Wednesday, July 19, 2017

In today's Palm Beach Post: Cultural Council's 3 to See: Kitsch and Kulture

Photo ® Charles Hashim at The Box Gallery

3 to See


It’s almost the weekend – time for the Cultural Council of Palm Beach County to share with you the best of what our community has to offer. Each week, you get three ideas – one that’s free, one that’s affordable and one that’s a splurge. Your “3 to See” cultural curator is Rena Blades, president and CEO of the Cultural Council.

While most art lovers and aficionados flock to the newest trends and movements, there’s a certain fascination with kitsch, especially over the last few decades. The Box Gallery in West Palm Beach celebrates this genre, defined as appealing to popular or lowbrow taste, in its newest exhibition, “Kitsch and Kulture,” on display through the end of August. For the show, four South Florida-based artists created a narrative that details the kitsch movement from the 1960s to the 1990s through photographs, sculpture, fashion and more.

“Kitsch and Kulture: Transition in South Florida Culture 1960-1990:” On display from 11 a.m. to 6 p.m. Tuesdays through Saturdays through Aug. 30. The Box Gallery, 811 Belvedere Road, West Palm Beach. Info: 786-521-1199 or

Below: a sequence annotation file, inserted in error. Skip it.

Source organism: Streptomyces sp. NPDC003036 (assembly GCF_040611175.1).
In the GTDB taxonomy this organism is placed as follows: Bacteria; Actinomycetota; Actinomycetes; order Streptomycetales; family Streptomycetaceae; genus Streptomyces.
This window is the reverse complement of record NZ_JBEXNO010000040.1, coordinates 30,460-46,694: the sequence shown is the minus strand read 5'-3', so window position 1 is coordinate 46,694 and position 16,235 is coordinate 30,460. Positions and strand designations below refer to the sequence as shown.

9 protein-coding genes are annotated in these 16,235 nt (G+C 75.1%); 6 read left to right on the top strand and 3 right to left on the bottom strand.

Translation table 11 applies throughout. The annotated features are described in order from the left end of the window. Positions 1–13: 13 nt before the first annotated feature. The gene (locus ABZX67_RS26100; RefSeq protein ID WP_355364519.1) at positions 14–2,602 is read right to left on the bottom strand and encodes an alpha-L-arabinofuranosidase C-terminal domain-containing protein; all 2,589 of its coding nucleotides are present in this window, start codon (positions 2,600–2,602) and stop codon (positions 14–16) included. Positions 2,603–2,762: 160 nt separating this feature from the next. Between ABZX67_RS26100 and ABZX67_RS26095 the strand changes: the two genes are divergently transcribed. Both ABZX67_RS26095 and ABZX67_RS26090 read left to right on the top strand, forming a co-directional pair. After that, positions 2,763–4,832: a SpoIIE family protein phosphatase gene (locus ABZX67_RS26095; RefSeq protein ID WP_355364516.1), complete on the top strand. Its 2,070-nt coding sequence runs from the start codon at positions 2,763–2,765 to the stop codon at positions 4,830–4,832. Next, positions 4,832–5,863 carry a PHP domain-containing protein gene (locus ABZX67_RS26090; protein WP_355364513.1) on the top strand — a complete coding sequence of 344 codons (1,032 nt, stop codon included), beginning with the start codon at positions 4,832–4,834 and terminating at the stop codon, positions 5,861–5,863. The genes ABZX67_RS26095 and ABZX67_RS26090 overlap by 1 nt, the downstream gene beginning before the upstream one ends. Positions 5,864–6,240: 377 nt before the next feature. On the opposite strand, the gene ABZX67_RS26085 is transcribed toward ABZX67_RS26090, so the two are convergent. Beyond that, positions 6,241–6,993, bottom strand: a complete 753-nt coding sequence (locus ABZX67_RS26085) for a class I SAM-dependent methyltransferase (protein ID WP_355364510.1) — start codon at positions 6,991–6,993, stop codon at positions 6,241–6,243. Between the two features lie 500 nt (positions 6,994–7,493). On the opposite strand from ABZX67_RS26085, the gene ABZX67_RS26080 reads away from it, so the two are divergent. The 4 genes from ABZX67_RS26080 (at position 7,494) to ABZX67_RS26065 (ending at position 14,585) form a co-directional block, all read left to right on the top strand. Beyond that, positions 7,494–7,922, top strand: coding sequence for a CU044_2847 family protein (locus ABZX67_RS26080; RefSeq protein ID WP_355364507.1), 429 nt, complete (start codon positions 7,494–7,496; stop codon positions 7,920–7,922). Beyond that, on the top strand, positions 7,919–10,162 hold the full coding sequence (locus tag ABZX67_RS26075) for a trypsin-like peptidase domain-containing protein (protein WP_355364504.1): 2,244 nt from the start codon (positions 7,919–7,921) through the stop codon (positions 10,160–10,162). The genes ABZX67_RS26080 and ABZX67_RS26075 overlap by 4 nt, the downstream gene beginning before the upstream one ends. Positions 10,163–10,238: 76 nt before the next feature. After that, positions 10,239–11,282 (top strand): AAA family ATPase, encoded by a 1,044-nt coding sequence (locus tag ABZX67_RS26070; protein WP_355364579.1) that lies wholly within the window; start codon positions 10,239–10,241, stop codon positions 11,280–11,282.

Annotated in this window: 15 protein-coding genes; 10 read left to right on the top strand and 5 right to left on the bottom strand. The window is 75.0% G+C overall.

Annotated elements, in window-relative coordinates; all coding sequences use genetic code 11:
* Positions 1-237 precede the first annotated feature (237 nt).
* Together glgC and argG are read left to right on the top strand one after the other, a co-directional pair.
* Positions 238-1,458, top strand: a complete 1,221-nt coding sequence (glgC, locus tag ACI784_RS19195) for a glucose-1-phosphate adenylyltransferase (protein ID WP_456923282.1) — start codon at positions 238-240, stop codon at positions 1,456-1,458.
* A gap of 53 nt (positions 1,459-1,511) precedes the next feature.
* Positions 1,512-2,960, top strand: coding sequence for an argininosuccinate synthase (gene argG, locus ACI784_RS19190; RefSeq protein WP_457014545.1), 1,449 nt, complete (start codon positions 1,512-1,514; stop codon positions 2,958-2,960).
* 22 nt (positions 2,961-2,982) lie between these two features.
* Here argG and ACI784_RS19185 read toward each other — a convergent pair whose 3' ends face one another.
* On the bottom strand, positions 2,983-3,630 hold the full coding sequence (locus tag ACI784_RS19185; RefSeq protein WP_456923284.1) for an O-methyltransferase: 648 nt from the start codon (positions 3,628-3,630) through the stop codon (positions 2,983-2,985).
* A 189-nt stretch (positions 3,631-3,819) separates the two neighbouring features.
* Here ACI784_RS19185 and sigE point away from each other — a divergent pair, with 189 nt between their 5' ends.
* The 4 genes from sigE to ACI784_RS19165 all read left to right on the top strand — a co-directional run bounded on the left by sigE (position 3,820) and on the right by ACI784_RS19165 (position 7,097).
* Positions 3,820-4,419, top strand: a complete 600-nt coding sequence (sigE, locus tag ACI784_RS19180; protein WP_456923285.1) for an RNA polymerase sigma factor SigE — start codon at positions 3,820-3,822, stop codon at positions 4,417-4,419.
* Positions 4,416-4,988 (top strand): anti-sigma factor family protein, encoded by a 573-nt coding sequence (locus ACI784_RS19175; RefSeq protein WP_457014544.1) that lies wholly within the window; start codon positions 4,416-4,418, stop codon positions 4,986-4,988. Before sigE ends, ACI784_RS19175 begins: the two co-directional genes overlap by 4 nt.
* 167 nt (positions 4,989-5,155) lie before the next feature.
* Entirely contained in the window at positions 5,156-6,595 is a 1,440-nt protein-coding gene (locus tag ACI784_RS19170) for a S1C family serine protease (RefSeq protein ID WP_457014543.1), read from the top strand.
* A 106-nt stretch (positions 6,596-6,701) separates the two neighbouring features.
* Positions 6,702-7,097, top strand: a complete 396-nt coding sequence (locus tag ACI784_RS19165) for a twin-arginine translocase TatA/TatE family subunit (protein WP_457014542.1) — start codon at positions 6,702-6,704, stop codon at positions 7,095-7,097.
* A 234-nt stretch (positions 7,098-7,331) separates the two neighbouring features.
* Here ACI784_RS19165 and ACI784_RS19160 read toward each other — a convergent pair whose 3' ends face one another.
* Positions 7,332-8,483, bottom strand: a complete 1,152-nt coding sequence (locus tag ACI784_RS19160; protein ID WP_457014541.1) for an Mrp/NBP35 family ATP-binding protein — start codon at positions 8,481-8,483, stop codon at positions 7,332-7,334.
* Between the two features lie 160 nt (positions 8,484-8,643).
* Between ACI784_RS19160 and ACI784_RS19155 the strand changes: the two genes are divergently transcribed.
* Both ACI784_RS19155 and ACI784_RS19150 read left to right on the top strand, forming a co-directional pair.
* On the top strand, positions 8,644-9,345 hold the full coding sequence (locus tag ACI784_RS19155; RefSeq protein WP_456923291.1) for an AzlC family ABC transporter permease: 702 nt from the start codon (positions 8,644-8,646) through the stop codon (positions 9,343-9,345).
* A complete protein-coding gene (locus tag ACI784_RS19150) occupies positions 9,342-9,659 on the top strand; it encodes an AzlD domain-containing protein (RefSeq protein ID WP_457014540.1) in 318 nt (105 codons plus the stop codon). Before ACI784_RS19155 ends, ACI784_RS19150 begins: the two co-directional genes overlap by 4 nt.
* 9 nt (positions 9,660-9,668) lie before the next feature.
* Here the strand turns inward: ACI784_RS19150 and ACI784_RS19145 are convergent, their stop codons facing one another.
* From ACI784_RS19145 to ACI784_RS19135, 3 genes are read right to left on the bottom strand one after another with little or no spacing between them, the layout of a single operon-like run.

Other News, Exhibitions and Events at The Box Gallery

This Friday, July 21, 2017 8P
MusicBox Fridays at The Box Gallery
Live Music
Dirty Water Dogs- Sweets and Lovie

This Saturday, July 22, 2017 

Opening Reception Saturday, July 22, 2017 | 7-10 P

The Box Gallery
811 Belvedere Road
West Palm Beach Florida

Listen to Rosemary in a recent interview with Jana Panariteshere:

"Her uncensored vision of the world has been described as symbolic, allegorical, metaphorical, emotional and imaginative."-PalmBeachPost

See more work online:

78-year-old Rosemary Otto is a self-taught, outsider artist whose work is both a form of creative expression and has helped in her recovery from mental illness. Born in Germany to an American mother and German father, Rosemary now lives in the house where she was raised: her great-grandmother’s house in Lake Worth, Florida, where she paints in between visits to the nearby senior center and her doctor appointments.

“The Invisible Women,” is a series of works that challenge us to think differently about the older adults around us.

1 comment: